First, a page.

Physical Violence Against Nurses - page 2
Physical violence is an explosive epidemic, especially in hospitals and other healthcare settings. Workplace violence can be any act of physical violence, threats of physical violence, harassment,... Read More
2Jun 30, '12 by nerdtonurse?Folks, we are NOT paid to get hurt. Unless you've got meaningful security (as opposed to some guys over 80 that you'd worry they'd fall and break a hip), call 911. Tell administration they were threatening other patients and you didn't want that to be in the paper. They don't care about us, so make it about something they do care about -- bad publicity if a visitor or other patient's injured.
2Jun 30, '12 by TheCommuter, BSN, RN Senior ModeratorQuote from imintroubleAfter all, many (if not most) people in upper management view their hourly workers as replaceable cogs in a revenue-generating machine.Management would not be so quick to minimize assaults if they were the ones being attacked. But they're not. They're in their offices considering the reputation of the hospital, instead of the well being of their staff.
It's so sad and disgusting that profits are placed ahead of peoples' well-being.
0Jun 30, '12 by julianpWe had a consistantly violent resident, sent 3 employees to the hospital, and we requested he be moved to a State psych facility. Finally the DNS walked in his room one day and he broke her nose. Needless to say he was gone that night. We always joked that it takes a boss getting their ass handed to them for anything to happen. Guess we were right.
0Jun 30, '12 by amoLuciaQuote from julianpI, too, know that situations occurred where I worked in which the transfer out happened right after rowdy pts assaulted management.We had a consistantly violent resident, sent 3 employees to the hospital, and we requested he be moved to a State psych facility. Finally the DNS walked in his room one day and he broke her nose. Needless to say he was gone that night. We always joked that it takes a boss getting their ass handed to them for anything to happen. Guess we were right.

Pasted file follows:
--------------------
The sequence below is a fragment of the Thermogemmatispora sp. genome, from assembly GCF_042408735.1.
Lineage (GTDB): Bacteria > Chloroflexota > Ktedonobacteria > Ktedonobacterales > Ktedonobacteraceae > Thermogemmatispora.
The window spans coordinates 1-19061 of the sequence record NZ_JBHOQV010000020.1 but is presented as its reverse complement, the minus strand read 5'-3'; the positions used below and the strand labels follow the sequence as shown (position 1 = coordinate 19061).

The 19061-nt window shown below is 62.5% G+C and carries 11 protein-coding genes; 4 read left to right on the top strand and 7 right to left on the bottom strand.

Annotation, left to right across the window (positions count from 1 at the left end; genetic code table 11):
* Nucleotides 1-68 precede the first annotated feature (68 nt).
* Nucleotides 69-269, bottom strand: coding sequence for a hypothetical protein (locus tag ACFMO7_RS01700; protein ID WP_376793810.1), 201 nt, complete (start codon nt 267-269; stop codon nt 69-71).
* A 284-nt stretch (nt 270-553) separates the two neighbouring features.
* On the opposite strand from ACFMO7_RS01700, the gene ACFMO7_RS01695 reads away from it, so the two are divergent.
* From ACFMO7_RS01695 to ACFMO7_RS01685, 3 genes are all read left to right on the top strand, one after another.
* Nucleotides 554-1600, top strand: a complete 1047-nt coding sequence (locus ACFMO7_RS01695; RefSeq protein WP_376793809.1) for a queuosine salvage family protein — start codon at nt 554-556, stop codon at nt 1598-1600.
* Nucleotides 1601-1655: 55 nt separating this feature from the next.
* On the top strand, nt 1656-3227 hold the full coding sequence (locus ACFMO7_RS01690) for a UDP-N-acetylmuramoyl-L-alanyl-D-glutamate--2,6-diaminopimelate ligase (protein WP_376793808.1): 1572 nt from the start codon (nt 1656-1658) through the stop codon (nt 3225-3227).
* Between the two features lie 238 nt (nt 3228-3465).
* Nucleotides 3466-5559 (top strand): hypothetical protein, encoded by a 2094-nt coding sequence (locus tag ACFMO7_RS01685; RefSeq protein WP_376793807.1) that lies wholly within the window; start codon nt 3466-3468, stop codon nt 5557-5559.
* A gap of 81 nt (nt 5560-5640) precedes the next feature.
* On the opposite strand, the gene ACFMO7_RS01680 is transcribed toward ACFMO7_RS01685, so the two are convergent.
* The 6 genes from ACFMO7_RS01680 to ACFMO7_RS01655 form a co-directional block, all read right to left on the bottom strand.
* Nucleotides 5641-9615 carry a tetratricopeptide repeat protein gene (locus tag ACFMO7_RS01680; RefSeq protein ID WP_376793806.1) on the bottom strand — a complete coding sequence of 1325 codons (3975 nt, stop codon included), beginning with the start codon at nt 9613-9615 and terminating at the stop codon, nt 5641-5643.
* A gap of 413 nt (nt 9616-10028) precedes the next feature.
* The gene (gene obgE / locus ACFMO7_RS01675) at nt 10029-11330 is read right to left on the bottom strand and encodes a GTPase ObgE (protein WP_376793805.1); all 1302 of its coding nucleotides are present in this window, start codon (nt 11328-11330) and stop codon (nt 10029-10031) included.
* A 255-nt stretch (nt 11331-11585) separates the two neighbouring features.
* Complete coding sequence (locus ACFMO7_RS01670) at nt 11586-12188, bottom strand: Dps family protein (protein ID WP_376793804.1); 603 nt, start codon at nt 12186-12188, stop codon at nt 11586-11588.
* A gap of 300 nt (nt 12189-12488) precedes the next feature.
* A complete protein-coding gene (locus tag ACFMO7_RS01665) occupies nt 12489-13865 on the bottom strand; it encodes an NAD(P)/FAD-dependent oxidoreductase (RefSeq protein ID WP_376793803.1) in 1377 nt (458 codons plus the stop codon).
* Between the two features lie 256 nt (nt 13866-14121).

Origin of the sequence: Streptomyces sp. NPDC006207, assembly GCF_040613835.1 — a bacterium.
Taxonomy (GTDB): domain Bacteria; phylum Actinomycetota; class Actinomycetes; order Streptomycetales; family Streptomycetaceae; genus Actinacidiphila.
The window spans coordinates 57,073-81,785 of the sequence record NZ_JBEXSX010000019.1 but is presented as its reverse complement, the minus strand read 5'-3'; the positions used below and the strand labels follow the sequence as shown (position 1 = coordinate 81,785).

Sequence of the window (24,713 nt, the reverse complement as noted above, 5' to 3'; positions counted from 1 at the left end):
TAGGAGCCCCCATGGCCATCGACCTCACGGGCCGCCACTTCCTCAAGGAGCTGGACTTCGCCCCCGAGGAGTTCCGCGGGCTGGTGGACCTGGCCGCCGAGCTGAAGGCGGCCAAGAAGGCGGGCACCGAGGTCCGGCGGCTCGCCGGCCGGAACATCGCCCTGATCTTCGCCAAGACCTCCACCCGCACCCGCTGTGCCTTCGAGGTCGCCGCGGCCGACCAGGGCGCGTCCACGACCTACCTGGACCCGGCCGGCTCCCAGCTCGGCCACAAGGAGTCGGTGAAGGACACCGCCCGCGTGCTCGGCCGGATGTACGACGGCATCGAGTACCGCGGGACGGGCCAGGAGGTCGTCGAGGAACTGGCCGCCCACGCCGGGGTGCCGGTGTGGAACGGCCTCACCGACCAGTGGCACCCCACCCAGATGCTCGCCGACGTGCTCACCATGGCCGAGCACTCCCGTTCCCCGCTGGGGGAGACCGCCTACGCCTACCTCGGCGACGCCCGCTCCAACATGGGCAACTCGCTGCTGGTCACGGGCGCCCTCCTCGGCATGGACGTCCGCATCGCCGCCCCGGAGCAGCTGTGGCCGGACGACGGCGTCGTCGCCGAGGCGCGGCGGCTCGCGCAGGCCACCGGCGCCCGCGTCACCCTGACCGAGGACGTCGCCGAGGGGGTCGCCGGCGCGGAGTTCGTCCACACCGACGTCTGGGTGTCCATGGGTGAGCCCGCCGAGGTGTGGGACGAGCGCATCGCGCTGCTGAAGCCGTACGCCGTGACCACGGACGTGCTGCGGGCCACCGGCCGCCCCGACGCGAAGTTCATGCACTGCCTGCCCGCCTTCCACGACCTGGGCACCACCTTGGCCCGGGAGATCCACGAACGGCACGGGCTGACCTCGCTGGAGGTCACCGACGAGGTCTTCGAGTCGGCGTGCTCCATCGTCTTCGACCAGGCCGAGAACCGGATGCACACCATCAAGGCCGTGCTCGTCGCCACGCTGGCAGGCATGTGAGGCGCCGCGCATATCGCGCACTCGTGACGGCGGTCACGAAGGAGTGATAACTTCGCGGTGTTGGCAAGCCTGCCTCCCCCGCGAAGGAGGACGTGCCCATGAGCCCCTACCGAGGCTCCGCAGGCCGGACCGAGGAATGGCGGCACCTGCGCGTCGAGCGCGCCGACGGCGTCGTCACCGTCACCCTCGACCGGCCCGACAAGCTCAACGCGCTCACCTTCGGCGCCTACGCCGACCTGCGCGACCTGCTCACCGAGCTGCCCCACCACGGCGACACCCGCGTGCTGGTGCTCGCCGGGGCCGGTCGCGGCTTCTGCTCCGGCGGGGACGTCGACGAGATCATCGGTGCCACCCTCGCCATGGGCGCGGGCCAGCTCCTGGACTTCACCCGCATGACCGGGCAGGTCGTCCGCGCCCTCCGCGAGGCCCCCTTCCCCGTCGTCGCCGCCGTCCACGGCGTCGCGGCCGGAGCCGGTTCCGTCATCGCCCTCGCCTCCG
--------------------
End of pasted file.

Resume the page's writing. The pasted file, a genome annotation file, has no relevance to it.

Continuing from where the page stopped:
It is a sad commentary on the state of healthcare when tolerance of violence against staff is allowed by the Powers That Be. Another one of healthcare's dirty little secrets well kept. (Just read another post somewhere on AN today that talked about the 'dirty little secrets' so I'm acknowledging another author somewhere here on AN.)
0Jun 30, '12 by minnymii wonder how many assaults happen that aren't reported?
i had a friend who had taken a CNA class with me. she had been a CNA before, but let her certification expire. she was so friendly and you could tell she was really in it for the right reasons.
she sent me a text one night and was frantic because a patient punched her....and the charge nurse wanted her to go to employee health immediately for an exam + urine drug screen. she said she hadn't smoked marijuana in years, but a week prior to the assault she was with some friends and decide to participate so she "took a few hits." not the wisest decision, but we're all human, and besides.....what in the heck does that have to do with getting punched by a patient?
i'd be willing to bet there are plenty of assaults that go unreported for this very reason. it might not be marijuana, but lortab or valium even if it's prescribed and wasn't taken on the job will show up in your system for a little while. so, you can either risk reporting the assault and losing your job....or just take the hit...literally.
my friend is still in healthcare. actually, a doctor who observed her working at the hospital was so impressed with her "magnetic personality" and interaction with the staff and patients that he had one of his employee's call and offer her a job at his office that only employees LPNs. i'm not condoning that nurses use substances on the job whether they're legal or illegal, but the fact that a nurse has to be drug tested when assaulted by a patient is absurd IMO, and i'm sure it has an impact on the number of actual cases vs. reported cases of assaults.